Israel's two chief rabbis, Ashkenazi Chief Rabbi Yona Metzger and Sephardi Chief Rabbi Shlomo Moshe Amar, have come out in support of the controversial Efrat organization, which opposes abortion in Israel.
"Killing a fetus is like murder," the two rabbis wrote recently in a letter to local community rabbis. They asked the local rabbis to speak about the issue in their sermons, calling on women not to go through with abortions.
In the letter, the rabbis describe Efrat's activities as "working to save the lives of fetuses." The rabbis wrote that in the last three years, ever since a Rabbinic Council meeting was held to discuss the "plague of abortions," there "has been a significant improvement, due to the activity of rabbis and of Efrat."
"The Council of the Chief Rabbinate appreciates the life-saving activity of the Efrat organization," they wrote.
The two chief rabbis also instructed local rabbis to distribute booklets entitled "On the road to happy marriage," and urged rabbis who were consulted about abortions to contact Efrat Chairman Dr. Eli Schussheim for guidance.
Organizers of the right-wing Jerusalem Conference, sponsored by Israel National News and the B'Sheva newspaper, recently announced their plan to award their "Jerusalem Prize" to Efrat.
Women's groups have expressed concern over the rabbinic letter. "Support by public figures for an organization like Efrat is worrisome," said Hedva Eyal, who runs an abortion hotline in Haifa on behalf of the Isha L’Isha organization.
"This is another step in the radicalization of religious figures, and is part of the discrimination against women that we are witnessing not only in the public arena but also with respect to their decisions over their own lives and health."
The Efrat organization achieved notoriety in October after an 18-year-old, Raz Atias, threatened to kill his pregnant girlfriend and commit suicide. Atias was killed in a shootout with police on Oct. 19, while his girlfriend survived, in shock, but unharmed. It later turned out that the couple had been suffering great emotional distress after the girl was pressured by the Efrat organization not to have an abortion.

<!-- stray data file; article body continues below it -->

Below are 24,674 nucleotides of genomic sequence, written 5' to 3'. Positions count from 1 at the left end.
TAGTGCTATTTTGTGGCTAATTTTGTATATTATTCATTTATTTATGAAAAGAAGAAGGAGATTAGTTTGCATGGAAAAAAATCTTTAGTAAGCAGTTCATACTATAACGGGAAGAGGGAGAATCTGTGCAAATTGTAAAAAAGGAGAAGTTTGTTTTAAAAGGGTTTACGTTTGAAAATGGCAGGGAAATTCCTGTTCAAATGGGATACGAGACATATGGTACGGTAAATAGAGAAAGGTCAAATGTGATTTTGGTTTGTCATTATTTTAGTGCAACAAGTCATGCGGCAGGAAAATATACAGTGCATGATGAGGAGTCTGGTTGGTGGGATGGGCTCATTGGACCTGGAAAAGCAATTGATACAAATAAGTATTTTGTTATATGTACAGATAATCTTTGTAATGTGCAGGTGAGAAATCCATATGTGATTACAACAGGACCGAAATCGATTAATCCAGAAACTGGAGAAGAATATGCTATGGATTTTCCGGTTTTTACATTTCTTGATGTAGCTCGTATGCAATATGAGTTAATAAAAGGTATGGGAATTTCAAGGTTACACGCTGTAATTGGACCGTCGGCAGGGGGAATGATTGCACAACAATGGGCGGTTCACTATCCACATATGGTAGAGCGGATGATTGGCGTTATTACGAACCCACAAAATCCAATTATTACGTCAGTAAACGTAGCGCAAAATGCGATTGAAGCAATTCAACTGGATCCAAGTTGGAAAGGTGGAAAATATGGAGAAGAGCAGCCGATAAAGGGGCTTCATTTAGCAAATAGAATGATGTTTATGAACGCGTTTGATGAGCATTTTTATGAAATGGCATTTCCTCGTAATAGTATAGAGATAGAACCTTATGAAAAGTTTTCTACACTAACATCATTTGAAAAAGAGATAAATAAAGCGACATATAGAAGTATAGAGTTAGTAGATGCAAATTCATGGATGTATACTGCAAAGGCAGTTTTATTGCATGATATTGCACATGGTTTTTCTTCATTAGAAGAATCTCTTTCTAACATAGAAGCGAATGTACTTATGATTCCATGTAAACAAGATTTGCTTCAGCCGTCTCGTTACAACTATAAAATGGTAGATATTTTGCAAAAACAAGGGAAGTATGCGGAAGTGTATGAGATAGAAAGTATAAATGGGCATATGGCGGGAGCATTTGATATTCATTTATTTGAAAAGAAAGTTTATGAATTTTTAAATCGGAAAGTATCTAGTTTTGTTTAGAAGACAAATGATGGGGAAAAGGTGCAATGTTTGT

Two weeks ago, Israel Hayom published an investigative report describing the emotional manipulation that the organization's volunteers employ against vulnerable girls and women considering abortions.
The investigation found that Efrat receives extensive cooperation from municipal welfare services and hospitals, and that Efrat volunteers even work inside hospitals to persuade girls and women not to have abortions. Efrat has an army of 3,000 volunteers, and a budget of more than 12 million shekels per year received from contributions in Israel and abroad.
"Seventy years ago about six million people were eradicated from the Jewish nation," Rabbi Yona Metzger told Israel Hayom. "It is our duty today to bring as many children into the world as possible. I am not talking about a pregnant woman who has psychological, medical or familial reasons [for an abortion]. Rather, a woman should never have to have an abortion due to financial considerations, and that is where Efrat comes in."
Nurit Tsur, former executive director of the Israel Women’s Network, countered Metzger, saying, "The Chief Rabbinate no longer represents the Israeli mainstream but has been infiltrated by haredi (ultra-Orthodox) elements in recent years. Israel is turning into a conservative, religious nation that restricts women's rights over their own bodies and health. There is no question we should reduce the number of abortions carried out in Israel, because this is a women's health issue. But it should be done through better sex education, subsidizing and widely distributing birth control and raising awareness among women of childbearing age."